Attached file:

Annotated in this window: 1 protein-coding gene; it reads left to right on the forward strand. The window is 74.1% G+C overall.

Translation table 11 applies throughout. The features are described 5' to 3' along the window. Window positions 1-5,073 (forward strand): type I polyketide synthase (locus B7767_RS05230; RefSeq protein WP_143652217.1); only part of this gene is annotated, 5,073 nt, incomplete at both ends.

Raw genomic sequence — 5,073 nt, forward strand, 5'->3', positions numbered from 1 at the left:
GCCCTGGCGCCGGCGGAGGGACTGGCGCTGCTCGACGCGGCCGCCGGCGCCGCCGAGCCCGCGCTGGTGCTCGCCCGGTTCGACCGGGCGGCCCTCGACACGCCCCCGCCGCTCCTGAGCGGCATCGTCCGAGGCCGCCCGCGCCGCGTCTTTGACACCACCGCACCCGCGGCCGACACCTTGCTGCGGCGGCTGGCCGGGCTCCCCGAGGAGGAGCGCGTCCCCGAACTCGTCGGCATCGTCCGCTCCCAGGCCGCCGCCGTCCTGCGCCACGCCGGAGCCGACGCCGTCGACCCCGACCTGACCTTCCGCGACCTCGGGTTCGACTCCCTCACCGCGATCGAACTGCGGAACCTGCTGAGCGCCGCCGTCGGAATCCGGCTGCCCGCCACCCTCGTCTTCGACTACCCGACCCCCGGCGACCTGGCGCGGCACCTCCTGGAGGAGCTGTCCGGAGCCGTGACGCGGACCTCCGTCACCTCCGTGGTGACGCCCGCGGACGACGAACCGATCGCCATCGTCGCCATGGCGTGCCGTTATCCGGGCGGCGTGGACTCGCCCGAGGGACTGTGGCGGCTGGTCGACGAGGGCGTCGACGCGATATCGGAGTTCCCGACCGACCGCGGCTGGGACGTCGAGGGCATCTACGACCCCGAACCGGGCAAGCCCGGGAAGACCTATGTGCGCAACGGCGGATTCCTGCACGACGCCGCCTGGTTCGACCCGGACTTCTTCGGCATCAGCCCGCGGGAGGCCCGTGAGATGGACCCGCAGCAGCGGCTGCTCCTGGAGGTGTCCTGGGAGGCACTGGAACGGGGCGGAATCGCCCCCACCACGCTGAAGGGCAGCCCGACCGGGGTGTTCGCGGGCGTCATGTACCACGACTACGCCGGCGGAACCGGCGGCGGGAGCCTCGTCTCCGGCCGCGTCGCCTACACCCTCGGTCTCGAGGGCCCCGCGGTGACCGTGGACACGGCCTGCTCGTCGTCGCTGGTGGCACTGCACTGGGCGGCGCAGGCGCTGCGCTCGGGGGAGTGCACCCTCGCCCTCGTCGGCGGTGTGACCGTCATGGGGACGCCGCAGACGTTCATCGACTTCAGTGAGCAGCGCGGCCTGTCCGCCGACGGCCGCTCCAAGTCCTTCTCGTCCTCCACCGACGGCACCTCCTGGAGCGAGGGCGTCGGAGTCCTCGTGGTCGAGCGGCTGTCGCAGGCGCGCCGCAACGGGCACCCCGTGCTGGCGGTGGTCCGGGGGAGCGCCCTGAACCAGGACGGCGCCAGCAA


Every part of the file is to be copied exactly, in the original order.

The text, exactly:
Annotated in this window: 1 protein-coding gene; it reads left to right on the forward strand. The window is 74.1% G+C overall.

Translation table 11 applies throughout. The features are described 5' to 3' along the window. Window positions 1-5,073 (forward strand): type I polyketide synthase (locus B7767_RS05230; RefSeq protein WP_143652217.1); only part of this gene is annotated, 5,073 nt, incomplete at both ends.

Raw genomic sequence — 5,073 nt, forward strand, 5'->3', positions numbered from 1 at the left:
GCCCTGGCGCCGGCGGAGGGACTGGCGCTGCTCGACGCGGCCGCCGGCGCCGCCGAGCCCGCGCTGGTGCTCGCCCGGTTCGACCGGGCGGCCCTCGACACGCCCCCGCCGCTCCTGAGCGGCATCGTCCGAGGCCGCCCGCGCCGCGTCTTTGACACCACCGCACCCGCGGCCGACACCTTGCTGCGGCGGCTGGCCGGGCTCCCCGAGGAGGAGCGCGTCCCCGAACTCGTCGGCATCGTCCGCTCCCAGGCCGCCGCCGTCCTGCGCCACGCCGGAGCCGACGCCGTCGACCCCGACCTGACCTTCCGCGACCTCGGGTTCGACTCCCTCACCGCGATCGAACTGCGGAACCTGCTGAGCGCCGCCGTCGGAATCCGGCTGCCCGCCACCCTCGTCTTCGACTACCCGACCCCCGGCGACCTGGCGCGGCACCTCCTGGAGGAGCTGTCCGGAGCCGTGACGCGGACCTCCGTCACCTCCGTGGTGACGCCCGCGGACGACGAACCGATCGCCATCGTCGCCATGGCGTGCCGTTATCCGGGCGGCGTGGACTCGCCCGAGGGACTGTGGCGGCTGGTCGACGAGGGCGTCGACGCGATATCGGAGTTCCCGACCGACCGCGGCTGGGACGTCGAGGGCATCTACGACCCCGAACCGGGCAAGCCCGGGAAGACCTATGTGCGCAACGGCGGATTCCTGCACGACGCCGCCTGGTTCGACCCGGACTTCTTCGGCATCAGCCCGCGGGAGGCCCGTGAGATGGACCCGCAGCAGCGGCTGCTCCTGGAGGTGTCCTGGGAGGCACTGGAACGGGGCGGAATCGCCCCCACCACGCTGAAGGGCAGCCCGACCGGGGTGTTCGCGGGCGTCATGTACCACGACTACGCCGGCGGAACCGGCGGCGGGAGCCTCGTCTCCGGCCGCGTCGCCTACACCCTCGGTCTCGAGGGCCCCGCGGTGACCGTGGACACGGCCTGCTCGTCGTCGCTGGTGGCACTGCACTGGGCGGCGCAGGCGCTGCGCTCGGGGGAGTGCACCCTCGCCCTCGTCGGCGGTGTGACCGTCATGGGGACGCCGCAGACGTTCATCGACTTCAGTGAGCAGCGCGGCCTGTCCGCCGACGGCCGCTCCAAGTCCTTCTCGTCCTCCACCGACGGCACCTCCTGGAGCGAGGGCGTCGGAGTCCTCGTGGTCGAGCGGCTGTCGCAGGCGCGCCGCAACGGGCACCCCGTGCTGGCGGTGGTCCGGGGGAGCGCCCTGAACCAGGACGGCGCCAGCAA